Teamwork, Conflict Resolution, Workplace Productivity, Employee Management, Employee Engagement, Performance Management
By Ireoluwa Bello.
We were all raised with diverse work ethics. Your attitude to work is sometimes determined by the working culture you imbibed growing up. The chances that you would be a lazy worker are heightened with lackadaisical parents or nonchalant role models. Lazy people are everywhere in different shades, shapes, and sizes. They are the least contributors during team works; they are quick to bail out when it gets tough, and nothing is that important to them; everyone is just too serious. With them, teamwork means having your name on the report; zero contributions. It sounds like a colleague at work, right? We know them too.
No matter the cause, it is still undisputed that many people are decisively lazy. They are unbothered that others mostly complete their tasks and are comfortable receiving the accolades when it is over; unfortunately, they have found ways to scathe without rigorous pushback, making them a huge liability to a company or group, or organization. They drastically lower workplace productivity and zap morale. They also increase workload while bagging the same salary as you, which is enough to drive anyone crazy.
Although destructive habits like that should not be tolerated, conflict resolution in the workplace cannot be handled carelessly. An outburst of emotion from pent-up frustration will do more harm than good. Professional conduct should guide all forms of workplace communication. At work, your emotions come second, but this doesn’t make ignoring a lazy worker right.
These tips will help when dealing with a lazy co-worker:
1. Give them an iota of doubt.
Remember that there are different shades of laziness, implying that there are different reasons behind laziness. Don’t be quick to match into your boss’s office and demand such a person gets fired. You might want to put yourself in their shoes and try to help. Ask why they have been slacking, and find a convenient way to show support. You can offer to be their performance manager and show them how you manage your workload. If they are in a rough patch, it won’t last forever, and they will be grateful if you extend a little bit of grace.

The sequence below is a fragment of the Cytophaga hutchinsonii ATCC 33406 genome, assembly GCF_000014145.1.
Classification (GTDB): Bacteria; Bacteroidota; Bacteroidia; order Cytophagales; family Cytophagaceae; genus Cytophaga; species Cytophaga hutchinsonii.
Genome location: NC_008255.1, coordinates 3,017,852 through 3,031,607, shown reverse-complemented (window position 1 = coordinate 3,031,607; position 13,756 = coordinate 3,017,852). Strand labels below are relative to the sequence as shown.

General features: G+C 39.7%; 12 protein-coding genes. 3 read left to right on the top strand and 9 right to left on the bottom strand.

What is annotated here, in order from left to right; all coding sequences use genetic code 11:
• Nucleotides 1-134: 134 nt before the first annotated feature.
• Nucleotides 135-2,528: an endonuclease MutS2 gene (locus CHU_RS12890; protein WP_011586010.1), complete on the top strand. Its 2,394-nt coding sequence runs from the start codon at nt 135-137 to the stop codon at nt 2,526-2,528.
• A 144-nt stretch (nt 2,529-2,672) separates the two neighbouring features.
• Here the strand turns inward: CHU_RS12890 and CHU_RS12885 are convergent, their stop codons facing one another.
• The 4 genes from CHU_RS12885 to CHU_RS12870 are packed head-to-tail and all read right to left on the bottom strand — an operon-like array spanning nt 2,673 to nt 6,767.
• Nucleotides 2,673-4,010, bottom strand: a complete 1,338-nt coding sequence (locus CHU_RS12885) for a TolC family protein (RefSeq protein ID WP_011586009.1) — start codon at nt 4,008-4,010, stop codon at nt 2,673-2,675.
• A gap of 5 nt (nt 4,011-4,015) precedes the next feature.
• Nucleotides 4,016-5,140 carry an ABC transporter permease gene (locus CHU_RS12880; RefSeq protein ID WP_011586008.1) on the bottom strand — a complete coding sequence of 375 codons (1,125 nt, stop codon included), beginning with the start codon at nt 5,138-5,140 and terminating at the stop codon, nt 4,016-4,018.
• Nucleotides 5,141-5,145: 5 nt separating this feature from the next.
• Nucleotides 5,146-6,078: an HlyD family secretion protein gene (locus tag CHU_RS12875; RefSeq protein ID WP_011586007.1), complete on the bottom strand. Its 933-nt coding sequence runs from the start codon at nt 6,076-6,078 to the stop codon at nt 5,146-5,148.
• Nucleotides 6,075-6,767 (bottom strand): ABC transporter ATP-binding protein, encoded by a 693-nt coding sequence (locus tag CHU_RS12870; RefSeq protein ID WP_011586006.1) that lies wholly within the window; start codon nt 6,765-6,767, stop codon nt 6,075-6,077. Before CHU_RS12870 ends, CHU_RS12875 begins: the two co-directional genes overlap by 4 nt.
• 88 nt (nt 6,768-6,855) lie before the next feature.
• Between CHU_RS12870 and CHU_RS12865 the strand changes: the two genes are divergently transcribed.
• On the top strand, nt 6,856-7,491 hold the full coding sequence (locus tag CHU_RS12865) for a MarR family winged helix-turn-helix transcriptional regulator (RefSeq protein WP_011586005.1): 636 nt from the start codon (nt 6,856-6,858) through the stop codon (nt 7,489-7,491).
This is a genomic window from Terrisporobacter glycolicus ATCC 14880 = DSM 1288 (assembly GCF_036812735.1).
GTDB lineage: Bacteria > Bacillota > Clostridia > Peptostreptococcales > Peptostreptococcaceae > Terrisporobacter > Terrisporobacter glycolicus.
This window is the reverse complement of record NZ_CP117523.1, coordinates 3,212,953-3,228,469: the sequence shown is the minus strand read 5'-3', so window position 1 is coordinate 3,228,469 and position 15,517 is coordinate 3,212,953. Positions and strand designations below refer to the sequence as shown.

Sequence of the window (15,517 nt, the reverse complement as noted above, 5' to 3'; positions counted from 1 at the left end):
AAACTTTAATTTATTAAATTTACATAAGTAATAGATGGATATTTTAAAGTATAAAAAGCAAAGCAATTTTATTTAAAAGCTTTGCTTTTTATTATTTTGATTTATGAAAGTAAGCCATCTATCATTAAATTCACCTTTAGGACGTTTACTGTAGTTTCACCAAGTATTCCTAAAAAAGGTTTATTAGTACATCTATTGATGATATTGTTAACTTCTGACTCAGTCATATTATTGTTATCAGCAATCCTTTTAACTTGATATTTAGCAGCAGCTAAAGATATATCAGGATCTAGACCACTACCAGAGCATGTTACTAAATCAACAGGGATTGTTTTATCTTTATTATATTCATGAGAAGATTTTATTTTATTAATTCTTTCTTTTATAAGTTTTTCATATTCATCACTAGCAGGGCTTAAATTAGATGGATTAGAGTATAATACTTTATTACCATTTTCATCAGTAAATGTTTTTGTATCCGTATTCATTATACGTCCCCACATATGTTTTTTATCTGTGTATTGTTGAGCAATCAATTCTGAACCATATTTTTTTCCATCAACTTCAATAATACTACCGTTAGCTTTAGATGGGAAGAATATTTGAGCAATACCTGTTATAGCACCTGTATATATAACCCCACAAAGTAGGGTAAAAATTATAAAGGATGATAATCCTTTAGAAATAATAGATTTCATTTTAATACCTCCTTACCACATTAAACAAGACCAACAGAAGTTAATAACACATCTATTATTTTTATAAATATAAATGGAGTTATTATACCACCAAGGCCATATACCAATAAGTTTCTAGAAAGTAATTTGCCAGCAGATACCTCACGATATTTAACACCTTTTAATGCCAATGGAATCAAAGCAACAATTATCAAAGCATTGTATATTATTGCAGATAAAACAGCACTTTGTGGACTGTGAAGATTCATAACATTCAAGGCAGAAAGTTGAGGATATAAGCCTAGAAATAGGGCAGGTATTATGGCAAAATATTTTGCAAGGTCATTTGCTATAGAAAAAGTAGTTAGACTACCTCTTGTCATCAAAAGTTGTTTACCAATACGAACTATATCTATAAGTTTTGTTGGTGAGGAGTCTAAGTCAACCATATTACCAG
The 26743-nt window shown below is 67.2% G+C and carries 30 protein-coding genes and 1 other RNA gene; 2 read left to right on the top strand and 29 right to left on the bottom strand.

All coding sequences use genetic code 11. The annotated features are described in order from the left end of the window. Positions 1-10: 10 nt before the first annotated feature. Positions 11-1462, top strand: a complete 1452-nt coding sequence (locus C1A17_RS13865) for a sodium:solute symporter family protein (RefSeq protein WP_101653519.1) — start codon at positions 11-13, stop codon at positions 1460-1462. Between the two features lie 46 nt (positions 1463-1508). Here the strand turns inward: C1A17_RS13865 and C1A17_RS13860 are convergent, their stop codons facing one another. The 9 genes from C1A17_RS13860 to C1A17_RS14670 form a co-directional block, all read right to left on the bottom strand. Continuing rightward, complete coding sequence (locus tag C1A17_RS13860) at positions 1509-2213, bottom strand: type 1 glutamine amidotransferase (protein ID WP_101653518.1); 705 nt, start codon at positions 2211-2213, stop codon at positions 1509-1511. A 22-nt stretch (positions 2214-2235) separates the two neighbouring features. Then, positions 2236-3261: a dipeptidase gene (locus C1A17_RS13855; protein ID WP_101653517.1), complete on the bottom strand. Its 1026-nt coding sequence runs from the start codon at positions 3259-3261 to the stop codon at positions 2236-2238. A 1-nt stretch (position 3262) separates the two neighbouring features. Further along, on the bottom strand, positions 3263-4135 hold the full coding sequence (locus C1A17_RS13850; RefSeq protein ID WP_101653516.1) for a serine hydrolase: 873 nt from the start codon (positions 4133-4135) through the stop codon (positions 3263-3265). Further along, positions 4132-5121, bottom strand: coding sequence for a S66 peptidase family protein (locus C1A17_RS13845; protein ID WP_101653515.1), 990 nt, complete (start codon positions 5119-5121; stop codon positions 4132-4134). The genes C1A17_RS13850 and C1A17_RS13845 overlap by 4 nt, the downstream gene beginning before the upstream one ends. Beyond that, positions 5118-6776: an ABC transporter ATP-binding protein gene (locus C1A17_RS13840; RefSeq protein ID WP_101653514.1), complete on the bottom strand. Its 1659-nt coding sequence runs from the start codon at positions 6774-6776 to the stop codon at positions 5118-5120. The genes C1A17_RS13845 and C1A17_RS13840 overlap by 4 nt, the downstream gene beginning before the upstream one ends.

2. Ask for help:
If the lazy co-worker was employed before you or has worked with others in the company, you can ask old colleagues how best to handle this person or the situation. Old colleagues might understand the lazy co-worker and the workplace culture of your company; they have probably handled such in the past and can perfectly walk you through it. Before making any rash decision, ask around. Most colleagues will only offer to help once you ask.
When all else has failed, it’s time to bring out the big guns; report to your superiors. Depending on your preferred workplace communication, pick the best method to present your concerns, but make sure it is one-on-one. Whether it is verbal or written, make sure it is delivered in person. Adding any other person to the line of communication might create noise; you need the message to be as clearly stated as possible.